Is your 3D printer cooling fan not working? It can be caused by many reasons – which you can quickly resolve, of course.
A faulty fan may be caused by wrong slicer settings, issues with the G-code, and hardware problems. Fixes include modifying the slicer settings, checking the G-code, and correcting the hardware issues (loose pins, improper welding, etc.)
Let’s delve into these causes – and fixes – below.
1. There’s a Problem With the Slicer Settings
It’s not always the cooling fan that bears the problem. Sometimes, it’s due to the slicer settings. The slicer works to control the fan’s rotation speed. As such, it can dictate whether the fan turns off in specific layers – or whether it turns on at a particular height.
The good news is there are three easy fixes for fan-related slicer problems.
Check Your Slicer if It’s Turned On or Enabled
Your printer may also show this as ‘allow cooling’ or ‘enable cooling fans.’ If you used TPU, a material that doesn’t need cooling, then you might have left the fan off. This may be the reason why the fan hadn’t turned on.
The same goes for ABS and PETG filaments, where cooling is not recommended. Remember, leaving the fan off can be disastrous if you’re using PLA – a filament that requires cooling.
As always, check the slicer setting religiously!
Lower the Slicer’s Fan Height
Fans need a certain voltage to start spinning. So if the required voltage is not met in some layers, it won’t work. This is often the case if the fan is at full height.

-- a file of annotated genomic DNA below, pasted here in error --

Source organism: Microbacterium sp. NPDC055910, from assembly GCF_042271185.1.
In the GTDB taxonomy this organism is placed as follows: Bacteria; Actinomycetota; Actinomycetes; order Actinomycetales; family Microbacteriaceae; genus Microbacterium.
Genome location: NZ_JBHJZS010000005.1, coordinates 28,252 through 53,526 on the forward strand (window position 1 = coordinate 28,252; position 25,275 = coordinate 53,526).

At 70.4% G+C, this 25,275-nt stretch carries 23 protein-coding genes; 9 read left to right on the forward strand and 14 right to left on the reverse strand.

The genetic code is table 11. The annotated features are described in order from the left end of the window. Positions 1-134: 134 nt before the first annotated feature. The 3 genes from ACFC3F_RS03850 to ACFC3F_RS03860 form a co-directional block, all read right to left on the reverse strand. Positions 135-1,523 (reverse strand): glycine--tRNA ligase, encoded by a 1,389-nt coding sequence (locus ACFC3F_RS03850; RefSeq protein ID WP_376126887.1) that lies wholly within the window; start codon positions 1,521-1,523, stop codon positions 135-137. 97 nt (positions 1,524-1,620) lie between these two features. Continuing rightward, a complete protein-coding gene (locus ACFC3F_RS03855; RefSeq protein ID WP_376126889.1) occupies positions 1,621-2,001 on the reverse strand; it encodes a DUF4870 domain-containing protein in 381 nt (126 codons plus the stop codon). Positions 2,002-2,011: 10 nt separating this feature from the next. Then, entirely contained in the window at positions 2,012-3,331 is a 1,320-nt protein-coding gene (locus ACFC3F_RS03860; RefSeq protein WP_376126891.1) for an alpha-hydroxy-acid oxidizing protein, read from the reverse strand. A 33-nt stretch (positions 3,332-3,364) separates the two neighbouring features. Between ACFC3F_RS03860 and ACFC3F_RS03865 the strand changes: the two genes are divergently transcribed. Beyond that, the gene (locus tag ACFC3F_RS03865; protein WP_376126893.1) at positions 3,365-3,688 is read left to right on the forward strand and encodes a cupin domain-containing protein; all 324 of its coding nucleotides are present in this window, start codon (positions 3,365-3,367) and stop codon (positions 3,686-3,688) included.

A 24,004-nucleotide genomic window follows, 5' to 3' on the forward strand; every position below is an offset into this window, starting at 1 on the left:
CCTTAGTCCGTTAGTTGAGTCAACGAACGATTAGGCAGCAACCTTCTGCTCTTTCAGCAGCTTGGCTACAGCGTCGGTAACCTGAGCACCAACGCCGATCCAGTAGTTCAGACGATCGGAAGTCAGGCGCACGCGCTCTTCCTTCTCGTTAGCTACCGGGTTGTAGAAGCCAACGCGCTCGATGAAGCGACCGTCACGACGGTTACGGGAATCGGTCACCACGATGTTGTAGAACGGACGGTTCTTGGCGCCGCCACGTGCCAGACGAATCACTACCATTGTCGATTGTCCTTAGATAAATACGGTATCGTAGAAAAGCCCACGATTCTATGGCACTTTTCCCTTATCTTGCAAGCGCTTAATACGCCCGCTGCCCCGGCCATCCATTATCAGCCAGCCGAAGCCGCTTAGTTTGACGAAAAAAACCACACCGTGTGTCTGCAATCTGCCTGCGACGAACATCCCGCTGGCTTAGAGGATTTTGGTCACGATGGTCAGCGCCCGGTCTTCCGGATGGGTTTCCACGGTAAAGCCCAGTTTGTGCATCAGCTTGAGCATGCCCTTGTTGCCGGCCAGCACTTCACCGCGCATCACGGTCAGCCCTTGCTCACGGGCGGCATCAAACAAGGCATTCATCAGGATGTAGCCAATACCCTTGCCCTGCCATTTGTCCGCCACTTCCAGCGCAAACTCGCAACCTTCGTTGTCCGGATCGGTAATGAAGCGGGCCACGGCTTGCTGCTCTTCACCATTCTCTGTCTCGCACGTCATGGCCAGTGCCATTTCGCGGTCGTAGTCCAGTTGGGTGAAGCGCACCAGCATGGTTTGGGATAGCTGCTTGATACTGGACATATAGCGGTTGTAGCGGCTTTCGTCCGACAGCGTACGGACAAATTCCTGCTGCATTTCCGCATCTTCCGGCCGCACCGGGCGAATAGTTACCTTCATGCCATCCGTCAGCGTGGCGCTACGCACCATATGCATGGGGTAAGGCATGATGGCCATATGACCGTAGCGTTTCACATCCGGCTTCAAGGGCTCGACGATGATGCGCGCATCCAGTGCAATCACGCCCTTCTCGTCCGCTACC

To remedy this situation, set your slicer to a lower height. This allows your printer to divide the voltage into the significant amounts that the fan needs.
Set the height at 0.4 mm (0.015 inches) to get your fan running. This should give the correct voltage – while ensuring excellent adhesion between the first layers.
Set the Right Slicer Fan Speed – And Threshold
It won’t work if the regular or maximum fan speed is set at 0. If you want the cooling fan to work correctly, make sure to set the regular speed at 80%. While ABS doesn’t require cooling per se, you can keep the speed at 20-30%.
A low rate of 10-30%, on the other hand, applies to PETG. For TPU, a rate of 40% should do the job. As for the maximum speed, the recommended rate for PLA is 100%.
As for PETG, you can keep the max speed at half – 50%.
Likewise, it would be best to see if the fan speed threshold is set correctly. This, after all, determines how your fan switches from maximum to regular speed. Remember to keep it at the ideal range of 5 to 30 seconds when inputting the threshold.
2. There’s an Issue With the G-Code
The G-code is the programming language that controls the numbers in your 3D printer. It covers speed, trajectory, and displacement, among many others.
In other words, it tells your machine what and how to print.
Check Your Printer’s G-Code File
The G-code command to turn the fan on is M106 – while the order to turn it off is M107. To verify that you have the M106 code running, slice any model with your printer’s standard settings.